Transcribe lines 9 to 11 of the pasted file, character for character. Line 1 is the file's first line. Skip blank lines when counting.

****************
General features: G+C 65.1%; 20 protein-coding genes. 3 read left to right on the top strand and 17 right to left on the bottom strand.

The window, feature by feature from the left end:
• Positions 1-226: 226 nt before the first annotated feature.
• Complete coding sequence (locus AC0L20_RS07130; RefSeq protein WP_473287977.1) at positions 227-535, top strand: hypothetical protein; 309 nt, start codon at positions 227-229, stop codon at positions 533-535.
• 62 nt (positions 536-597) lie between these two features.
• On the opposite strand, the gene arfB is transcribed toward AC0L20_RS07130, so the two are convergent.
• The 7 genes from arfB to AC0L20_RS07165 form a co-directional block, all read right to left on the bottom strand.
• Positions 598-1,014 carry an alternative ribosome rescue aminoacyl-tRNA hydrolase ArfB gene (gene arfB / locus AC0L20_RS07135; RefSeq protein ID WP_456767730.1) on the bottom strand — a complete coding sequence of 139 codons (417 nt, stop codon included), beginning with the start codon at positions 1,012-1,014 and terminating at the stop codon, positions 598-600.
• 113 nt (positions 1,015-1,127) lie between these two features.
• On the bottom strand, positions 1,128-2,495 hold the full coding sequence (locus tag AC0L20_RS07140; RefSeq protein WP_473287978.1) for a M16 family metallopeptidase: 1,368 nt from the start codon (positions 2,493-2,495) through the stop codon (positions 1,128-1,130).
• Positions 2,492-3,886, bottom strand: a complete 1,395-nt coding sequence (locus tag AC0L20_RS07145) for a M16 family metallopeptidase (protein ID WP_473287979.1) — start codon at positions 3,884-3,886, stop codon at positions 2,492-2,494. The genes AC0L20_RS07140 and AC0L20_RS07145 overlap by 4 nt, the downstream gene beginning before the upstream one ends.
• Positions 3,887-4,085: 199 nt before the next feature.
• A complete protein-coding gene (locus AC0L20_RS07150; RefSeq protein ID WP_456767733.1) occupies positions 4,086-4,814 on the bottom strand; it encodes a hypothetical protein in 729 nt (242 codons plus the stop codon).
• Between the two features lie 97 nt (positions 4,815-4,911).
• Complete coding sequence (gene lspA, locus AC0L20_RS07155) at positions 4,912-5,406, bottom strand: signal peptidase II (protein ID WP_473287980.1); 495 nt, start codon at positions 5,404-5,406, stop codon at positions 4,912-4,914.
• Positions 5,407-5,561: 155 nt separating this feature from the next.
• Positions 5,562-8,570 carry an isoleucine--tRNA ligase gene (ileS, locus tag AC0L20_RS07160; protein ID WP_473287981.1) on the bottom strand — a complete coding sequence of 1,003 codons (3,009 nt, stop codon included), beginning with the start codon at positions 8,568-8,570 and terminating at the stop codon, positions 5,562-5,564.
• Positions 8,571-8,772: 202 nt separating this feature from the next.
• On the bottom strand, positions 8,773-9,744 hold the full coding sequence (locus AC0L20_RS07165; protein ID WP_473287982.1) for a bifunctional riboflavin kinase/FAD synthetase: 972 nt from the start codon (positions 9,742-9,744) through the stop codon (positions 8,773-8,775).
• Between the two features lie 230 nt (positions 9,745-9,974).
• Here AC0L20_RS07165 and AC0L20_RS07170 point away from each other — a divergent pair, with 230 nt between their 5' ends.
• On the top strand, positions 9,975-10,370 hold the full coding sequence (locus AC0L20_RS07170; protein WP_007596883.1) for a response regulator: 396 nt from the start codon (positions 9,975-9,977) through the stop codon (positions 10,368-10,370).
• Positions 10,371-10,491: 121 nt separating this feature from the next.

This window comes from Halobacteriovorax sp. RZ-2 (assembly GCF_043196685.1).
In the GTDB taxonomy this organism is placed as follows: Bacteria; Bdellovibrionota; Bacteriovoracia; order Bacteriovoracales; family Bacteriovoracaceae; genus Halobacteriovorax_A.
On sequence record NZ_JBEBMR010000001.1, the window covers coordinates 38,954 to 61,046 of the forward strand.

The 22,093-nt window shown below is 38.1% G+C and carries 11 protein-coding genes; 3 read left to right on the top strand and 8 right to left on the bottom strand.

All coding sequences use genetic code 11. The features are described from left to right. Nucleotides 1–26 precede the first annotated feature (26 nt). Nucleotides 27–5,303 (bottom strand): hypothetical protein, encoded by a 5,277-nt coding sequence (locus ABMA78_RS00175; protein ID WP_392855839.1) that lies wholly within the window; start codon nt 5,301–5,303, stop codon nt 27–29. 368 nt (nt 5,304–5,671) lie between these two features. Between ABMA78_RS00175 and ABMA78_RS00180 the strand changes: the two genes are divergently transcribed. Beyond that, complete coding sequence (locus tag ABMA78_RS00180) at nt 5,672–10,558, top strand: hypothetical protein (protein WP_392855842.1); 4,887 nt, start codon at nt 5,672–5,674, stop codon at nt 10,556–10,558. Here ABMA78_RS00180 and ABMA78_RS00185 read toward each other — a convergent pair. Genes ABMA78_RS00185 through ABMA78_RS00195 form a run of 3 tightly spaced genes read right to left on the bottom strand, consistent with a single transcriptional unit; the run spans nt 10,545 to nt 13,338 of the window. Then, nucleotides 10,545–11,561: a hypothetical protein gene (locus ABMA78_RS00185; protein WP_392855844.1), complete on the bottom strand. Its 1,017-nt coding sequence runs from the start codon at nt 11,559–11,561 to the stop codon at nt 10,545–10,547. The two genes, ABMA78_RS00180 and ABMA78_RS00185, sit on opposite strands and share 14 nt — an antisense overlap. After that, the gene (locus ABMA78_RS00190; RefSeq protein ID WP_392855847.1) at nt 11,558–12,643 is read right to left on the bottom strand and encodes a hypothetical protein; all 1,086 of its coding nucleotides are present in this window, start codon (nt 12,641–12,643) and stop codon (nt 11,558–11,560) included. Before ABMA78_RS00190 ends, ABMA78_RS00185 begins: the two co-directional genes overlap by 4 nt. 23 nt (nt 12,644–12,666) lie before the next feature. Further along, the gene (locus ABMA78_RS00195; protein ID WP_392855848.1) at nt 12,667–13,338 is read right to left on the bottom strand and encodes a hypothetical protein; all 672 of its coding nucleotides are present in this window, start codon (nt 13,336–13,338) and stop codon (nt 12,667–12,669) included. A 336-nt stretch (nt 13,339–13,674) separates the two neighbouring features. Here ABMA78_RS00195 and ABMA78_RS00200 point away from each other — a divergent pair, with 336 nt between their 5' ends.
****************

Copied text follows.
• 113 nt (positions 1,015-1,127) lie between these two features.
• On the bottom strand, positions 1,128-2,495 hold the full coding sequence (locus tag AC0L20_RS07140; RefSeq protein WP_473287978.1) for a M16 family metallopeptidase: 1,368 nt from the start codon (positions 2,493-2,495) through the stop codon (positions 1,128-1,130).
• Positions 2,492-3,886, bottom strand: a complete 1,395-nt coding sequence (locus tag AC0L20_RS07145) for a M16 family metallopeptidase (protein ID WP_473287979.1) — start codon at positions 3,884-3,886, stop codon at positions 2,492-2,494. The genes AC0L20_RS07140 and AC0L20_RS07145 overlap by 4 nt, the downstream gene beginning before the upstream one ends.